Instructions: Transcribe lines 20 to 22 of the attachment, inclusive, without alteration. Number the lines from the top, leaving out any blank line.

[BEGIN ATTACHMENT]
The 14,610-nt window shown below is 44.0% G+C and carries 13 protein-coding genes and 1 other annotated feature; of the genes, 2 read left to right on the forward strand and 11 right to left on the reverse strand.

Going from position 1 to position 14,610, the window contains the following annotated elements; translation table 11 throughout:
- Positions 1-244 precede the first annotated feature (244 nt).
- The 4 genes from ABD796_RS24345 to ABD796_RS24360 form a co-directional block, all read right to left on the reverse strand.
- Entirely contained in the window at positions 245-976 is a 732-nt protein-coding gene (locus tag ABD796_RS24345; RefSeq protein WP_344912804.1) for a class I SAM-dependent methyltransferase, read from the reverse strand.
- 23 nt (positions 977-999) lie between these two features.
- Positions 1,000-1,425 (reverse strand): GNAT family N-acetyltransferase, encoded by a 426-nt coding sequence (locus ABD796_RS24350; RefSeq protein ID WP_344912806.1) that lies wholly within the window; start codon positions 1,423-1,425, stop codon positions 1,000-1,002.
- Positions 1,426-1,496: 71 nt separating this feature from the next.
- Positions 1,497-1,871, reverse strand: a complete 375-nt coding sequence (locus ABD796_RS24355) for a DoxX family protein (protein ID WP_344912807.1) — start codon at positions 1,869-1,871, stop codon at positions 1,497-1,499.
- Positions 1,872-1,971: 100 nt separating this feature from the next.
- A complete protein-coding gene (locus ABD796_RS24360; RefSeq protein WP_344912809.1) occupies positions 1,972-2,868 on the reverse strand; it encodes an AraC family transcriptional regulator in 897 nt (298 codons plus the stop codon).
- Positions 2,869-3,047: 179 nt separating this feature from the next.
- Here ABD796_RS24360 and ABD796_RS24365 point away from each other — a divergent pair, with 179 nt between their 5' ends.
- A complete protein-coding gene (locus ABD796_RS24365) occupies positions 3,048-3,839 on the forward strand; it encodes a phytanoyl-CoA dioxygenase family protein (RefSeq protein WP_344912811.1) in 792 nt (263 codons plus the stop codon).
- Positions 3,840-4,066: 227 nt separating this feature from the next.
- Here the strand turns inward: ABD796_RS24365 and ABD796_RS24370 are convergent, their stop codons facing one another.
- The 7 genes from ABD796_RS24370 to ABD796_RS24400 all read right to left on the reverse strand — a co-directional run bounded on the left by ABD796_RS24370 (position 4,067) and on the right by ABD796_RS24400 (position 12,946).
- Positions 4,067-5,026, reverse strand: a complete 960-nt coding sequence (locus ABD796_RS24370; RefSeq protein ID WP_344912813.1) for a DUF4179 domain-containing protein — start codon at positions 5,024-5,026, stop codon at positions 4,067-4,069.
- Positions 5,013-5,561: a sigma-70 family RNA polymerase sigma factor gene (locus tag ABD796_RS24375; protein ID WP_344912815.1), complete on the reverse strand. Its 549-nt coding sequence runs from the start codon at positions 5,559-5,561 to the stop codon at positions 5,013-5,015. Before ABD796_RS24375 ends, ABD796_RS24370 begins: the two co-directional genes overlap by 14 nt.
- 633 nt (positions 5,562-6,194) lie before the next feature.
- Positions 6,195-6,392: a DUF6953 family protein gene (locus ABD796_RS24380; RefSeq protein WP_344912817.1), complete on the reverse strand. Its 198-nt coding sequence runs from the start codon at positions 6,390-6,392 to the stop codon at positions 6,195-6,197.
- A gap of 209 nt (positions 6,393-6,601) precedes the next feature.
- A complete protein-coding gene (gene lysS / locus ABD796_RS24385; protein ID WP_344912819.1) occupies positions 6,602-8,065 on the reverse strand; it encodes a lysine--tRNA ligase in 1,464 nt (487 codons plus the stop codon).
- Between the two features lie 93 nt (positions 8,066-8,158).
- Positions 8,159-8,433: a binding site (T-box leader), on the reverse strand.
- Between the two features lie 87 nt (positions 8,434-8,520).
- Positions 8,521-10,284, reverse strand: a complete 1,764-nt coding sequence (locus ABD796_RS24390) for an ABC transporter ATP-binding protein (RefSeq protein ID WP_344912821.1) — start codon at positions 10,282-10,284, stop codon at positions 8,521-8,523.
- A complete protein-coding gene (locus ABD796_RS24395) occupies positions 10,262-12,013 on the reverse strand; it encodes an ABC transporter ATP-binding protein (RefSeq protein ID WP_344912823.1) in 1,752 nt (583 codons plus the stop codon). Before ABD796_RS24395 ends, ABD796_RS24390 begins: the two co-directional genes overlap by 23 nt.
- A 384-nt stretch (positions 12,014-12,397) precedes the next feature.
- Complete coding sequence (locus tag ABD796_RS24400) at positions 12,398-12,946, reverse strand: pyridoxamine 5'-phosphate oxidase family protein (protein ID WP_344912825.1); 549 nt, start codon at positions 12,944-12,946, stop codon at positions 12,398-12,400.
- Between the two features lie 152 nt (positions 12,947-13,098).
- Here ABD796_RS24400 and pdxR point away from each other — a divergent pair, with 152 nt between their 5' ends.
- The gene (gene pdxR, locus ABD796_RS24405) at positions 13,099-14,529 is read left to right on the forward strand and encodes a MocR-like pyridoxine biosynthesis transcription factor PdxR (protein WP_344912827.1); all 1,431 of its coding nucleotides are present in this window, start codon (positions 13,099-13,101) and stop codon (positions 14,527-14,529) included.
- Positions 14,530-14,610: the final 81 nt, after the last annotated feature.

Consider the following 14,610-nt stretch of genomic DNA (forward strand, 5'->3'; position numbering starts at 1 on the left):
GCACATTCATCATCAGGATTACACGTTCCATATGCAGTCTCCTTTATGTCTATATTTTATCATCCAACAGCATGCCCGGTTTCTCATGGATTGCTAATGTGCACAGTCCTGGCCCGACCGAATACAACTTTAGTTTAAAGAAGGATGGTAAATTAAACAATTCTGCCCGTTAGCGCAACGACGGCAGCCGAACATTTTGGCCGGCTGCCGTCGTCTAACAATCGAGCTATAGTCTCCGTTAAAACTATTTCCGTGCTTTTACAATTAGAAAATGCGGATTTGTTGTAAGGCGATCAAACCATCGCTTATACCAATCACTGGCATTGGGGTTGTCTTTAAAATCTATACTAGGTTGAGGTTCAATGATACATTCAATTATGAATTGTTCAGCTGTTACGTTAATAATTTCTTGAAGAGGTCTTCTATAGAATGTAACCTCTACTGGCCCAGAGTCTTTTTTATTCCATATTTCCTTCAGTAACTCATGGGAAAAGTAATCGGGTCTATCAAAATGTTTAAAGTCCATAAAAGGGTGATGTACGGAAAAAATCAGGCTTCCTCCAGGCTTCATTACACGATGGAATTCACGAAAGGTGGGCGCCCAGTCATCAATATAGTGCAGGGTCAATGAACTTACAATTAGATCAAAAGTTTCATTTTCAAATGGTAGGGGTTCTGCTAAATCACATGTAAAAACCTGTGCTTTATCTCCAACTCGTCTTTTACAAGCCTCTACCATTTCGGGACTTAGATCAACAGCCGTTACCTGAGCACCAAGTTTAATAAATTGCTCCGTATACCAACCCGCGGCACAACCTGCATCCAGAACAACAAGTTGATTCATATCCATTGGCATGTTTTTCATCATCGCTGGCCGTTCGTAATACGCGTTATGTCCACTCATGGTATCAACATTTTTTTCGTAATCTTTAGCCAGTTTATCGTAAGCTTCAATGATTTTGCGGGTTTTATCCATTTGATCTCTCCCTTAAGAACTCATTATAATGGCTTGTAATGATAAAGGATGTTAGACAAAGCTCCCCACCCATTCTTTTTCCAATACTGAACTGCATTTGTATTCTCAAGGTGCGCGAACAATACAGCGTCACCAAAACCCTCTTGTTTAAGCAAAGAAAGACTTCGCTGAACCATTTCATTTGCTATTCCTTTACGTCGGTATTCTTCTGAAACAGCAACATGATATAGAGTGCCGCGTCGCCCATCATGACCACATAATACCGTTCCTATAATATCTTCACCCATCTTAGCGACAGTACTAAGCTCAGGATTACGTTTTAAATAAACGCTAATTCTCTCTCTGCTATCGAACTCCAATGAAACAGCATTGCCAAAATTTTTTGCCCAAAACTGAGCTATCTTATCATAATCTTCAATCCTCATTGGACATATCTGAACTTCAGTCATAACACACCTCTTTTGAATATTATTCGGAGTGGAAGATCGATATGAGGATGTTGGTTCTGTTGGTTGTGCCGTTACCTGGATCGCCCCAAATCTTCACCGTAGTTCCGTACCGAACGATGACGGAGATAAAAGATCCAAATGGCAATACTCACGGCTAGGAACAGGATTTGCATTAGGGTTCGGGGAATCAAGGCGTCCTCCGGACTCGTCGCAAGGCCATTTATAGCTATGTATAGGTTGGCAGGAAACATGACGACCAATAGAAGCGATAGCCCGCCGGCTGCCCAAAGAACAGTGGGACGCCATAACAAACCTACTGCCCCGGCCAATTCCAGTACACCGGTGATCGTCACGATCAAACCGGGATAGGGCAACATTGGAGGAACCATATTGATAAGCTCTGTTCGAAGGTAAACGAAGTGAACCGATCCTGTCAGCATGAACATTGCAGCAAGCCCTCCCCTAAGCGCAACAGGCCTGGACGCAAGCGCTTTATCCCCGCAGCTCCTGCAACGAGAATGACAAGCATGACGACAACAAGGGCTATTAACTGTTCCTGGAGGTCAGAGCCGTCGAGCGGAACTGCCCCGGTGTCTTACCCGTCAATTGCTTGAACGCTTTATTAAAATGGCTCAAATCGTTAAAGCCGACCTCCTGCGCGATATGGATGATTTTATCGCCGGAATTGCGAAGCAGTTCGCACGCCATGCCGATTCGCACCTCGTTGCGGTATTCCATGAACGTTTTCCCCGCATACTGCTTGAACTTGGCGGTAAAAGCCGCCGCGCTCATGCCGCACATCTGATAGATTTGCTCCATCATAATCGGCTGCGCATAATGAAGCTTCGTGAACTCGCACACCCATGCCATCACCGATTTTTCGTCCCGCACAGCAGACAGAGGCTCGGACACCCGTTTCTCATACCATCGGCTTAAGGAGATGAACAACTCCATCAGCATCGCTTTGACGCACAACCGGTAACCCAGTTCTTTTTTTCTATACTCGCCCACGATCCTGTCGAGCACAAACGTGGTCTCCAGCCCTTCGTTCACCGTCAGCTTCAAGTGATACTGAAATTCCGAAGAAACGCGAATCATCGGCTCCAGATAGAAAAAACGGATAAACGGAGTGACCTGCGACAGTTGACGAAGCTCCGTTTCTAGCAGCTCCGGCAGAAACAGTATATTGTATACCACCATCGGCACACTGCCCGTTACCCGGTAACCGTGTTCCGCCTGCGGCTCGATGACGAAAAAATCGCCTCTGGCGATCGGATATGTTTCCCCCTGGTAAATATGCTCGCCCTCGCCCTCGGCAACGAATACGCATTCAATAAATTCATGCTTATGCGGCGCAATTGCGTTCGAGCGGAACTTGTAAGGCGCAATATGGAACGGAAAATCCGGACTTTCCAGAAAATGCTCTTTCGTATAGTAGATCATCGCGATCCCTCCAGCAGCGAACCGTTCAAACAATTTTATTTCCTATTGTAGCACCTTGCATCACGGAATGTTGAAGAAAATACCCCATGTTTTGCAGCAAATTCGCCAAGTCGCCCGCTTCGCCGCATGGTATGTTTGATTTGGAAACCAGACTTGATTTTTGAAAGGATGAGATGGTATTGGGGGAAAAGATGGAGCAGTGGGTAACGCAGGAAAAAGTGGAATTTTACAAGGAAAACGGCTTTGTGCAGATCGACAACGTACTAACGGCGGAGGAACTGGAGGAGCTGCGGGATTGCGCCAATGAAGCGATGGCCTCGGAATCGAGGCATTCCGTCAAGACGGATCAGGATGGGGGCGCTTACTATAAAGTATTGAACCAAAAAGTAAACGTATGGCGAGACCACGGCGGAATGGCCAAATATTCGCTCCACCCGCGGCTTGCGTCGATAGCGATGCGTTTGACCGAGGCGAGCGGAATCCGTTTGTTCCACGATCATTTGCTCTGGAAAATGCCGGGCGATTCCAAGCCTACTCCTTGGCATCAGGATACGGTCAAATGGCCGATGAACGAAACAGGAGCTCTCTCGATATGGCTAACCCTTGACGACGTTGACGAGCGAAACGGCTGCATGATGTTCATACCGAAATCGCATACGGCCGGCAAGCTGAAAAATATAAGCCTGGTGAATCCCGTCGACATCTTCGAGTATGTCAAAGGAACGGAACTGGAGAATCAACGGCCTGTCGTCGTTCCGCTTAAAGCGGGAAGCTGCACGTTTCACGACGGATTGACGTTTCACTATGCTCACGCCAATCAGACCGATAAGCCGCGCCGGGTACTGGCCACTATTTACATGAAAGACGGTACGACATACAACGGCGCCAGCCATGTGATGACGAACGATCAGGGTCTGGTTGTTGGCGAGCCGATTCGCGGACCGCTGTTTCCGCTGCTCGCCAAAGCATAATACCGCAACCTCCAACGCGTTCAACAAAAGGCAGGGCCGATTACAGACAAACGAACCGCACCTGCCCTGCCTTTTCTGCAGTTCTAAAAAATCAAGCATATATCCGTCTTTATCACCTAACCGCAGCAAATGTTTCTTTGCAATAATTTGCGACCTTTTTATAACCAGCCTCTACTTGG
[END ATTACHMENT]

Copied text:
- 633 nt (positions 5,562-6,194) lie before the next feature.
- Positions 6,195-6,392: a DUF6953 family protein gene (locus ABD796_RS24380; RefSeq protein WP_344912817.1), complete on the reverse strand. Its 198-nt coding sequence runs from the start codon at positions 6,390-6,392 to the stop codon at positions 6,195-6,197.
- A gap of 209 nt (positions 6,393-6,601) precedes the next feature.